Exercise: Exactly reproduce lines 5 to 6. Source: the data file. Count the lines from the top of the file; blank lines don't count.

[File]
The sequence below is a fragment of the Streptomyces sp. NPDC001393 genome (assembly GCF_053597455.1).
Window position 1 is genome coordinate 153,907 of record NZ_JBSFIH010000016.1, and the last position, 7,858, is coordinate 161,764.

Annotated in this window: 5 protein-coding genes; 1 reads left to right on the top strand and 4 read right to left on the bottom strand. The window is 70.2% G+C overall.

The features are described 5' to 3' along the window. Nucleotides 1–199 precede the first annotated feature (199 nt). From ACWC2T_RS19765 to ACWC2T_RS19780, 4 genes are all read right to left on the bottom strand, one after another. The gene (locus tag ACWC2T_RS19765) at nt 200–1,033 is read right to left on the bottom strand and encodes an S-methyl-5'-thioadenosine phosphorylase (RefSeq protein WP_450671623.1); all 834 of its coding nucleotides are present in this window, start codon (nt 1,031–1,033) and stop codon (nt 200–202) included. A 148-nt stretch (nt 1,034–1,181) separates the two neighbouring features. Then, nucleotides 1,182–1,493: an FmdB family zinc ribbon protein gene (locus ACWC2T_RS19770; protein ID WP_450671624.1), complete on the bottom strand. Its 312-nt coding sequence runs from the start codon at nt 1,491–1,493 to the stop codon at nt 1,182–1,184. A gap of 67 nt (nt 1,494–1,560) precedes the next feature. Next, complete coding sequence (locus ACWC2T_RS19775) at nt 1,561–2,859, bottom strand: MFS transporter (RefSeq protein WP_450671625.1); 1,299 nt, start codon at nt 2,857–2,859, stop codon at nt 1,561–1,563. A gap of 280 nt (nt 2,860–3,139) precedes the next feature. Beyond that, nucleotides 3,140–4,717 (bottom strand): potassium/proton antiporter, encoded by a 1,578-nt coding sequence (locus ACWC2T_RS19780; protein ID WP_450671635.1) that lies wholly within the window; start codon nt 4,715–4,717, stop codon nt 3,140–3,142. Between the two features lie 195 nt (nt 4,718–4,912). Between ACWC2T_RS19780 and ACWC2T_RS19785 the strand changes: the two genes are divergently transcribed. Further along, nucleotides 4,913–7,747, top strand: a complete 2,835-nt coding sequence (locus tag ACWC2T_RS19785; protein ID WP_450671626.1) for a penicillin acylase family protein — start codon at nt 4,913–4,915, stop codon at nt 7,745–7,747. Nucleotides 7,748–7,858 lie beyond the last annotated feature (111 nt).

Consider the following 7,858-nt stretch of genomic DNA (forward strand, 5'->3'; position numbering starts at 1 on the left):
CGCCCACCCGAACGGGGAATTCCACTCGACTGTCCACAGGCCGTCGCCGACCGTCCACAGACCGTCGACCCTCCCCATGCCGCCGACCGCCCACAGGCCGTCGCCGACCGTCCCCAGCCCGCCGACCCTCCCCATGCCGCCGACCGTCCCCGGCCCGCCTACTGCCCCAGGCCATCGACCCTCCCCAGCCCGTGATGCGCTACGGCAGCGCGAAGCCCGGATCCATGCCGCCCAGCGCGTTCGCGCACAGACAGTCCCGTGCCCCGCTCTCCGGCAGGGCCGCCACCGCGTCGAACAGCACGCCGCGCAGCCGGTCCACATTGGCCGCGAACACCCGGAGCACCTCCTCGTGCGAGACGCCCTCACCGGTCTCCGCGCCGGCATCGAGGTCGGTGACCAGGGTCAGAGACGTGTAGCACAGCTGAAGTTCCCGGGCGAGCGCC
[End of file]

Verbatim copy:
Consider the following 7,858-nt stretch of genomic DNA (forward strand, 5'->3'; position numbering starts at 1 on the left):
CGCCCACCCGAACGGGGAATTCCACTCGACTGTCCACAGGCCGTCGCCGACCGTCCACAGACCGTCGACCCTCCCCATGCCGCCGACCGCCCACAGGCCGTCGCCGACCGTCCCCAGCCCGCCGACCCTCCCCATGCCGCCGACCGTCCCCGGCCCGCCTACTGCCCCAGGCCATCGACCCTCCCCAGCCCGTGATGCGCTACGGCAGCGCGAAGCCCGGATCCATGCCGCCCAGCGCGTTCGCGCACAGACAGTCCCGTGCCCCGCTCTCCGGCAGGGCCGCCACCGCGTCGAACAGCACGCCGCGCAGCCGGTCCACATTGGCCGCGAACACCCGGAGCACCTCCTCGTGCGAGACGCCCTCACCGGTCTCCGCGCCGGCATCGAGGTCGGTGACCAGGGTCAGAGACGTGTAGCACAGCTGAAGTTCCCGGGCGAGCGCC